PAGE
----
Case Study

After cloud migration, investment bank sees potential for big dividends

The bank expanded capabilities, improved connections and created innovative new offerings.

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The better the question

How can a bank profit by moving vital assets to the cloud?

A leading investment bank sought to incorporate the cloud into a major business initiative.


Migrating essential applications and infrastructure to the cloud is no longer a controversial decision, even for the most conservative, risk-averse organizations. The cloud’s allure has become irresistible, driven by diverse rationales such as fueling innovation, increasing organization agility, simplifying operations or merely permitting the business to better focus on its core competencies.

But simply charging ahead on a journey to the cloud without a proper roadmap is a great way to guarantee an expensive, disappointing experience. Although each poor outcome is unique, they all tend to share certain characteristics. At the start, executives at the top of the firm set ambitious goals and frequently take a personal interest in the cloud initiative. As is the case with many technology-based projects, the entire undertaking is turned over to the internal IT department, which launches the engagement with fanfare and promise. Regrettably, given the complexity of such a venture, the operation commonly stalls after rolling out a handful of applications. This can waste significant time and money, which disillusions the leaders who were so optimistic originally.

Avoiding this kind of aftermath was a major motivation for a leading global investment bank. The firm was about to launch a strategic, three-year technology transformation campaign that would be heavily dependent on the cloud. The primary objectives for this mission included expanding capabilities for the business, improving connections throughout its data ecosystem to derive fresh insights, and enabling the organization to create innovative new offerings.

The bank engaged with Ernst & Young LLP (EY US) to bolster the likelihood of success while avoiding the hazards that plague so many cloud endeavors. The client entrusted this engagement to us for several fundamental reasons. First, we had proposed an end-to-end approach that would incorporate our deep knowledge of the client’s business challenges and regulatory landscape. We would supply a diverse team – leveraging both onshore and offshore talent – with extensive experience in cloud and emerging technologies, testing, data, and cybersecurity. Finally, we had previously worked with the customer on a data strategy and build project, which established trust and C-level relationships.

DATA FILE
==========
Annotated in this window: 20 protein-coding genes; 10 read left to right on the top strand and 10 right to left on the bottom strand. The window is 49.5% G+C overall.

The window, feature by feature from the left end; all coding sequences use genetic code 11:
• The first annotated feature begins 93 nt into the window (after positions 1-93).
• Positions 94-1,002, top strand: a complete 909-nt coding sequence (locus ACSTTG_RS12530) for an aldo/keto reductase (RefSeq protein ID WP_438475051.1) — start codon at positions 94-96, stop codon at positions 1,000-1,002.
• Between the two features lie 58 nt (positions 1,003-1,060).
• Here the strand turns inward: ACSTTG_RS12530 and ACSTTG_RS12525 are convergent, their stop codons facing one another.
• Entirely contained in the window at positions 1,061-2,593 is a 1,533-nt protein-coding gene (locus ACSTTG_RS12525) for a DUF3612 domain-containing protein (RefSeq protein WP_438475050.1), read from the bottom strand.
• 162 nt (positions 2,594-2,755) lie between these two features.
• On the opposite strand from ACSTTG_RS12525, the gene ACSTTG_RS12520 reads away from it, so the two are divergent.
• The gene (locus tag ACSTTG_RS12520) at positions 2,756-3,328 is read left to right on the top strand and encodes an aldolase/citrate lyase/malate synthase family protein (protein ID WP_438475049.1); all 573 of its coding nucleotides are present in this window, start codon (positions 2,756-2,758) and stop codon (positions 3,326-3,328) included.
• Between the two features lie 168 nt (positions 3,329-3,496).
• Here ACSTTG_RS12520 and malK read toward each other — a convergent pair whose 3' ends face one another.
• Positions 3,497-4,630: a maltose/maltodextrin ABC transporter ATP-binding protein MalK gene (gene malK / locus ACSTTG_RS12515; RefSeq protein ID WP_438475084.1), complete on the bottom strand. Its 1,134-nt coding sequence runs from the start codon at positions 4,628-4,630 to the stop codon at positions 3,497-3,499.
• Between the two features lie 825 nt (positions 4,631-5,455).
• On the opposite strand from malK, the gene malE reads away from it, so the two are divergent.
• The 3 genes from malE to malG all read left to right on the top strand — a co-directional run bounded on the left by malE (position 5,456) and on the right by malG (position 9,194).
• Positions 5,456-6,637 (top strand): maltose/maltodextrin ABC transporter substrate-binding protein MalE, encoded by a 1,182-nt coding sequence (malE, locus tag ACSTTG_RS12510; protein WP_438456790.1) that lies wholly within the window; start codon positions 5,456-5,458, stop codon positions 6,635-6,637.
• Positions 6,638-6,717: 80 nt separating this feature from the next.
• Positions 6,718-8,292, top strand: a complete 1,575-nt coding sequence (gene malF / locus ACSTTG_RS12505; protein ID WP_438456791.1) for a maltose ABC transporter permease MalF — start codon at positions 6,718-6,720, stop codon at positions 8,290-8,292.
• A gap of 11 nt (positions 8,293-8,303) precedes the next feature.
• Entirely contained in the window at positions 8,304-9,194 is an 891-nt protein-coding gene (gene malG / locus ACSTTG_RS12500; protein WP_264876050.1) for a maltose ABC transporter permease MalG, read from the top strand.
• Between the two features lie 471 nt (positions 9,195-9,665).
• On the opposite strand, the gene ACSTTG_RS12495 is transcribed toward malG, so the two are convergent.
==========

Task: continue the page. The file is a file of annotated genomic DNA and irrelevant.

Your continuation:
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The better the answer

Covering all the bases helped provide success

Building an experienced, cross-functional team was the foundation for this journey.


At the start of the engagement, we determined that assembling a cross-functional client team composed of representatives from business, IT, risk and cyber would be instrumental in attaining the best possible results. We established an inventory of all systems and services to be migrated to the cloud and created a series of repeatable processes that would underpin efficient, holistic migration plans. We worked closely with the client to factor in considerations for strategy, governance, architecture and operations, while never losing sight of setting appropriate boundaries to prevent security or compliance violations. And given that client self-sufficiency was always our intention, we laid the foundation for the client to take over and maintain the entire arrangement going forward.